After a few weeks in isolation, adapting my regular rehab regime into my day, I’ve hit a wall! In fact, learning that we are likely to be in isolation for 6 months, I certainly feel that sustaining this is going to be tough. My rehab facility has offered me TeleHealth sessions, but the ‘hands on’ facilitation and guidance is hard to get from a computer screen. I have listed a zillion excuses in my mind to put my daily rehab on hold until this isolation phase is over. However, I know that I need to be proactive to ensure that I can better manage my physical and emotional wellbeing.
So… I‘ve recruited my personal carer to meet me for a few hours over at my local park to assist me (at a distance) in doing my rehabilitation. Although she’s no physio, at least she holds me accountable, accompanies me and films me doing these exercises. Plus, having these sessions filmed enables my physios to give feedback on how I can vary things.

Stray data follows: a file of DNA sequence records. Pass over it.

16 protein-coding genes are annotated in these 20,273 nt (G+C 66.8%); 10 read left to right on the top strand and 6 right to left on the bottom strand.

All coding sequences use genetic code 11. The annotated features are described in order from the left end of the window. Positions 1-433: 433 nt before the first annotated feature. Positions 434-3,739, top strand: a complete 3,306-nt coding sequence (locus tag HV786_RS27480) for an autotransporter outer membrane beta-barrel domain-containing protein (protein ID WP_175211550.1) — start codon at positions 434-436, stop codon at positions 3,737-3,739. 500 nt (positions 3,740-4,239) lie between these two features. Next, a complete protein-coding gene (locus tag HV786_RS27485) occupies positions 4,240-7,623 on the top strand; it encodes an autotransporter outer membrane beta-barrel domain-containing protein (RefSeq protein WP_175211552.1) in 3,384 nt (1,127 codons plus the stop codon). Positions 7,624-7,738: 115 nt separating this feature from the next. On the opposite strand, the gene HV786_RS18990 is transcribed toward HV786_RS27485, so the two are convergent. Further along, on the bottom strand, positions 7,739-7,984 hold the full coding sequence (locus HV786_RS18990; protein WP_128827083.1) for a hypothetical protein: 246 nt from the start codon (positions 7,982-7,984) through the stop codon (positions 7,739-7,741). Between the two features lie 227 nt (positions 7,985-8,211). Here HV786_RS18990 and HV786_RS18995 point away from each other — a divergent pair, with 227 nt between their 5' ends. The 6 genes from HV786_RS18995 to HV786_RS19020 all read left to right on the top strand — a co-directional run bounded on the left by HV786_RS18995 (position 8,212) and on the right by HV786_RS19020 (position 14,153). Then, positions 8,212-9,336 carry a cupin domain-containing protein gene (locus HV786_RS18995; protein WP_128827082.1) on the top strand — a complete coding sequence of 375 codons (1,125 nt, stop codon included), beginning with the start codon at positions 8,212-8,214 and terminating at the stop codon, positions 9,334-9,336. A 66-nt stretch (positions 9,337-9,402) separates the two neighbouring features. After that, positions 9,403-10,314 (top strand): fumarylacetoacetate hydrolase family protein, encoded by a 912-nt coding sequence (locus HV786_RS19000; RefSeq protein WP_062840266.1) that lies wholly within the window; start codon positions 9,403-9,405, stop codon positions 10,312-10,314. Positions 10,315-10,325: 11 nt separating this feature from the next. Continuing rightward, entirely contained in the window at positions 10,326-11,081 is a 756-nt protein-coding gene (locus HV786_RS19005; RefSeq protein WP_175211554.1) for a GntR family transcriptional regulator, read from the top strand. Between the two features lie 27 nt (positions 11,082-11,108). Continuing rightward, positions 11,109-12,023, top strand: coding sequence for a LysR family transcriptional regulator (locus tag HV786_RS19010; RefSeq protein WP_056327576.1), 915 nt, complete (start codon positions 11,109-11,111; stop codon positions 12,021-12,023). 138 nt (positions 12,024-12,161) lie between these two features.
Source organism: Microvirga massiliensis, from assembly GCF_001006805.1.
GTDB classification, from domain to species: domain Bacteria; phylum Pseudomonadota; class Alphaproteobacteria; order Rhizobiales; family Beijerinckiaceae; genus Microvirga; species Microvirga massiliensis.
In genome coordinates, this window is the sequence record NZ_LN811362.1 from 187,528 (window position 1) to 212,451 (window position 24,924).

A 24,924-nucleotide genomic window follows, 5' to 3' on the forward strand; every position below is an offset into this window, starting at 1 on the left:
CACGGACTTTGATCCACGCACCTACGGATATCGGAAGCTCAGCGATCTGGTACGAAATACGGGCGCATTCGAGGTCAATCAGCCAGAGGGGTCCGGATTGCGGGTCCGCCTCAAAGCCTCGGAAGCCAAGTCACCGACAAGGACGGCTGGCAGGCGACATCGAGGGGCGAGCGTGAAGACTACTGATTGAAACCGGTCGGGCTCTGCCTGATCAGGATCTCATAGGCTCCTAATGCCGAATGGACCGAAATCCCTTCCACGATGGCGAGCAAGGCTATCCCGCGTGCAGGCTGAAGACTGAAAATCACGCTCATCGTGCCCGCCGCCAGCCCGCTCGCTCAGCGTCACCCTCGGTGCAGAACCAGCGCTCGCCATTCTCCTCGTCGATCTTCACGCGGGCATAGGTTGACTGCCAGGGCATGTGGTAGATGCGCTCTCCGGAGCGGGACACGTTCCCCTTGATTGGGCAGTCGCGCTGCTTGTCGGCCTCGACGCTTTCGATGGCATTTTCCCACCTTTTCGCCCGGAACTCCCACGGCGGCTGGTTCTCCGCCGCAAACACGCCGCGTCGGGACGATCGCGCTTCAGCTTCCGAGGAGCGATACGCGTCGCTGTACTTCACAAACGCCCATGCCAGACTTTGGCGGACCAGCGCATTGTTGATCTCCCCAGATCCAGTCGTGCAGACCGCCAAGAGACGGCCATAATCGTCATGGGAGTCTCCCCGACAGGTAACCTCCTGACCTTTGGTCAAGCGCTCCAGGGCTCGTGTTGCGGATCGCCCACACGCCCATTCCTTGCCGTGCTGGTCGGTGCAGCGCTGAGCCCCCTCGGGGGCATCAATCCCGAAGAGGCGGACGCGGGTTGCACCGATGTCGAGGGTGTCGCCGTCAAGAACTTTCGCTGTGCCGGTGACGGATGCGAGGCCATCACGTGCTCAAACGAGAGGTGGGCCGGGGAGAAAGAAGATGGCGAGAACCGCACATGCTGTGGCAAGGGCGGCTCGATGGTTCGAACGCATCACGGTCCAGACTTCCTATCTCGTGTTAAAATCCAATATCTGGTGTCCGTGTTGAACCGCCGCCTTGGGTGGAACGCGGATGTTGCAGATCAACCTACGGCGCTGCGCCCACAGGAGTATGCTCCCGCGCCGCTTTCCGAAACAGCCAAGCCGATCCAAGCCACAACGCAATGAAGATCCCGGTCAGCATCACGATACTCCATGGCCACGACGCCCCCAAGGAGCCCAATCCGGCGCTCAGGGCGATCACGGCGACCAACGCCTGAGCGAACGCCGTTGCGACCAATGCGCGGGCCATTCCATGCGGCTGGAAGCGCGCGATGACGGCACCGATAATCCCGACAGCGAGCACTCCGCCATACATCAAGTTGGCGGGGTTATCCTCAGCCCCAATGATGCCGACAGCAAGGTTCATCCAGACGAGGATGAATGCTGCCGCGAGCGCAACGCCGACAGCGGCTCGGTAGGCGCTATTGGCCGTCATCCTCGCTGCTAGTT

Surprisingly, one of the biggest barriers in our initial park session was more about perceptions. In my mind, I’d pictured side-stepping, march, marching, walking and running like I’d done in rehab for months whilst my carer followed me with a camera. However, I felt the added weight of worrying how she would perceive my unco-performance. In the safety of my rehabilitation walls, this was not a concern – they’d seen my wobbles.
I had never attempted running solo before but thought I’d give it a go. What’s the worst that could happen? Being without rehab was proving to be tough enough! I was reluctant to ‘wait’ another 6 months before I could resume trying to run again. Towards the end of our session when I declared to my carer that I was now going to try to run, I wasn’t sure what she expected. I tried to not let this fear stop me from trying though, laughing whilst saying to my carer
“Just film this and call 000 if needed!”
I took a breath and tried again. However, this time I attempted to just think about running. Nothing else! I recalled some of my physio’s regular verbal prompts of ‘look up Em’, ‘Relax your arms’ to ‘don’t overthink things, just run!”
And I ran!
Although far from running well, shifting the focus onto my own performance rather than zapping my little energy worrying about another’s perceptions, really helped. Yes, I still wobbled; i still fell, but I had focussed on my own performance.
A huge barrier to many of us practising something we aren’t so great at is about perception. Both how we perceive ourselves and how others will perceive us. Choose to believe in yourself and invest your energy into your performance.
Remember – “What the mind perceives the body believes”.